A little poem I wrote a long time ago.
A love letter to the city I'm in love with.
They say it’s a dog-eat-dog world. It is true. But the fact that this competitiveness extends to not only careers, but also emotional capacities is something to think about. Compassion is disappearing at an alarmingly rapid rate. “My problem’s worse,” they say, without a word about anything else. How do you expect to live in such a world, one devoid of compassion? In such cases, it feels better to live and remain alone than to maintain company that shoots you down without a trace of empathy. After all, what is the world without empathy? An empty, dull sphere is all.
A little reading wrap up for the month of March 2020 in which I celebrated International Women's Day by only reading books by women authors across the month. I hosted a readathon for this and quite a few people joined in - which is good for a first readathon. In this blog post, I talk about all the books I read in March 2020.
At a time when my confidence in my abilities was at an all-time low, I read a book called Nikola Tesla: Imagination and the Man Who Invented the 20th Century. Written by Sean Patrick, this short eBook is a confidence-booster and a savior for those creative people who are questioning their worth. This book easily shot up on my favorite list. And I know that it will remain there for the rest of eternity.
Tomi Adeyemi's Children of Blood and Bone was one of my favorite books of 2018. It had magic, it had fierce female characters, it was an amazingly written fantasy - almost everything went well for it. I went into it with expectations and came out so happy (because of the writing), and torn because of how heartbreaking it was. It felt like a long, long time till the sequel came out and now that it's here, I'm here going axhsrytgaoppeefbhhbjfjhusdfuodni!
The Universe as we know it is a bouquet of multitudinous, constantly revolving, constantly moving objects. In the largest scheme of things, we figure as nothing but mere specks. God, the one Creator of everything that exists, made sure that existence didn’t show bias. Everything, from the brightest star to the dullest meteor is allowed to take its own path. Occasionally, there are explosions from them running in to each other, but who’s complaining? There are after all, certain laws that keep them away from each other most of the time. And that’s just how the Universe works. If God is content with watching the Universe learn on its own, how does one planet’s haughty rebellion even matter?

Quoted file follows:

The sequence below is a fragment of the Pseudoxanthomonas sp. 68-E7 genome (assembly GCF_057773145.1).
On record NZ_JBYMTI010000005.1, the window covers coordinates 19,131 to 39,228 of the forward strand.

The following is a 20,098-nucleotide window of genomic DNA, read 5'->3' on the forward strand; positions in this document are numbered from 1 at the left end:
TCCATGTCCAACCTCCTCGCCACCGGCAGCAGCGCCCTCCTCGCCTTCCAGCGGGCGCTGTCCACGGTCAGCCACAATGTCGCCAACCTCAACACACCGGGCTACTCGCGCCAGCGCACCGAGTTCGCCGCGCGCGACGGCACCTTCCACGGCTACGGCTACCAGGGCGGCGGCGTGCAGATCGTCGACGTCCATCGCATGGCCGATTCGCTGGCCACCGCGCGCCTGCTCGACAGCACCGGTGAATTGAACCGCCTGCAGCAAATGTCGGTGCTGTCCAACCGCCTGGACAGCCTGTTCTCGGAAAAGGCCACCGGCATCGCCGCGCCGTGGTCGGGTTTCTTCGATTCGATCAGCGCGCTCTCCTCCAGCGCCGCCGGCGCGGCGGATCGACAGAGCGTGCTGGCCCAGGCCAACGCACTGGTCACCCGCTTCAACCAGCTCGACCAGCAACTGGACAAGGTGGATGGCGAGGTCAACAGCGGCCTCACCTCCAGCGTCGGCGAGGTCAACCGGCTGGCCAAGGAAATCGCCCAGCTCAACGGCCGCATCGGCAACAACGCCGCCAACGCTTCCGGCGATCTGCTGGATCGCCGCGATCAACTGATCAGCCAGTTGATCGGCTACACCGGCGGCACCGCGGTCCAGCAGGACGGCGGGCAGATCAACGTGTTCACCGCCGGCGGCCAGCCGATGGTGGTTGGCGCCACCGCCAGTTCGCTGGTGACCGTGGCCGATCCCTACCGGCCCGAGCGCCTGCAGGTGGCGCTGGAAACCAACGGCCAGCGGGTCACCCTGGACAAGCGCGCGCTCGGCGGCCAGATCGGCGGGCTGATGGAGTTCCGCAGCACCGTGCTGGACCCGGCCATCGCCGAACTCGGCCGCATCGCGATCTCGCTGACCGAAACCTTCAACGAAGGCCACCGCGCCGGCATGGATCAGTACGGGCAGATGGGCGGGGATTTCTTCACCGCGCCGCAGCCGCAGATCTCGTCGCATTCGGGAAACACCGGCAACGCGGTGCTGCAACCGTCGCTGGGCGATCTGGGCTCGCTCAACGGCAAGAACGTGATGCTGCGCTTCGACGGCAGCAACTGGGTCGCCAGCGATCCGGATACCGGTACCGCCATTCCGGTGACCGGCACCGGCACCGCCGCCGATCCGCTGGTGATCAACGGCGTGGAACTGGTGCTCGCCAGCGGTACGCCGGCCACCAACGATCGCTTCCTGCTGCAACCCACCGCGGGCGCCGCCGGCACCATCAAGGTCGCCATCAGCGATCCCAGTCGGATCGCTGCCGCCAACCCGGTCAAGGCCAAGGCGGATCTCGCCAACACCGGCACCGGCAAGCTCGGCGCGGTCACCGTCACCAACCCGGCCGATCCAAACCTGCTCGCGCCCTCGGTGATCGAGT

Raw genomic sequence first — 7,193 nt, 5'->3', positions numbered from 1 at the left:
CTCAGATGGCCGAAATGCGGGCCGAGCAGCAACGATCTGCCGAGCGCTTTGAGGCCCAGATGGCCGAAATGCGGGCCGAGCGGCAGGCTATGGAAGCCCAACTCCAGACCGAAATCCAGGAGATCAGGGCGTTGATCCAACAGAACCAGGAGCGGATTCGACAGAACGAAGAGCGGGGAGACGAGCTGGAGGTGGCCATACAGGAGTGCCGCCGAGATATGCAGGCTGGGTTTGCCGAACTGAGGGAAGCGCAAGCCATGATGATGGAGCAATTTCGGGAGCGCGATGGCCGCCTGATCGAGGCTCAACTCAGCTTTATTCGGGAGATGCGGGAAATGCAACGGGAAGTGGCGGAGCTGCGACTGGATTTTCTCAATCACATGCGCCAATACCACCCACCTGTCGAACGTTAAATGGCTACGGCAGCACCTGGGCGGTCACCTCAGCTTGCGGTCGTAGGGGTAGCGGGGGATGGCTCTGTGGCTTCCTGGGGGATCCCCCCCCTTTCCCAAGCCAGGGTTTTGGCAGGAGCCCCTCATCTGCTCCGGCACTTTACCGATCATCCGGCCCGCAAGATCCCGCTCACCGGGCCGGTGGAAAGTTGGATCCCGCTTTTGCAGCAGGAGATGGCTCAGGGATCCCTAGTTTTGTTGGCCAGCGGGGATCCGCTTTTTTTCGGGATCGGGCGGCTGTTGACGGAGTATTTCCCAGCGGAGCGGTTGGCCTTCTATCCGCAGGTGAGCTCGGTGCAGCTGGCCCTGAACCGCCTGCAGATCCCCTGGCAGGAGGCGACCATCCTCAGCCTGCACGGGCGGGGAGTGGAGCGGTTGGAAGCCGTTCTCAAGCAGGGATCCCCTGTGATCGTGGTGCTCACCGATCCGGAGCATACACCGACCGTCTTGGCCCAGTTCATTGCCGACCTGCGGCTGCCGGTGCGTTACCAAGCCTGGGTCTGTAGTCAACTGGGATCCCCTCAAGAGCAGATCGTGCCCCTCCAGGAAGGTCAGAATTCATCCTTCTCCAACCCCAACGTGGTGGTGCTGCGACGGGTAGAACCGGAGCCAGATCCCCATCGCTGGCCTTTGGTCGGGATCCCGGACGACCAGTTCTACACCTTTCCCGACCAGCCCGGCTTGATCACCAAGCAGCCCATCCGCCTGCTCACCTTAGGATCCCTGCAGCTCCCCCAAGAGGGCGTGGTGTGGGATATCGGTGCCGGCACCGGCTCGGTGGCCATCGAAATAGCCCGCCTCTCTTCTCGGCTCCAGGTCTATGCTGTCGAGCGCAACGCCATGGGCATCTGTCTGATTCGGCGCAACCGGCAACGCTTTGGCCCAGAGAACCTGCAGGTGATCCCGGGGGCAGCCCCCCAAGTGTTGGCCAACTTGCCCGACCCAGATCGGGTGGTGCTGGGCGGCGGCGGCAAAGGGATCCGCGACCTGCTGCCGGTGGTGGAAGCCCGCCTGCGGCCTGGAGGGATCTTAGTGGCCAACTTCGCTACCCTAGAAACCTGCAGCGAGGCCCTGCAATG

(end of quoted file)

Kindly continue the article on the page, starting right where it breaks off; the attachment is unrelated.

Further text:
Bronte Huskinson is a lady who is sweet and fierce in the way she talks about books, issues, and everything in between that you can’t help but admire her through your mobile screen. Her aesthetic is on point, as they call it these days. Her blog is smart and pleasing to the eye as well as the mind. She plans her content out, at a level that’s nothing short of inspirational. I basically hang on to every word that she has to say.
I don’t believe in divine intervention by a large margin. If that were the case, things would have been very, very different for me by now. But what I do believe is the effect of déjà vu on the human psyche. The feeling that things have happened before – that you’ve been here before and done it all.
I had narrated the story of how some people thought it was below them to talk courteously to the baristas at a coffeeshop a while ago. But that, perhaps, isn’t the only pertinent question. The question is, do we treat everyone like they’re beneath us if our work is in danger of being incomplete? If so, why is it that we think of ourselves as some sort of a God whose birth right it is to invade other people’s privacy and feel entitled to anything and everything?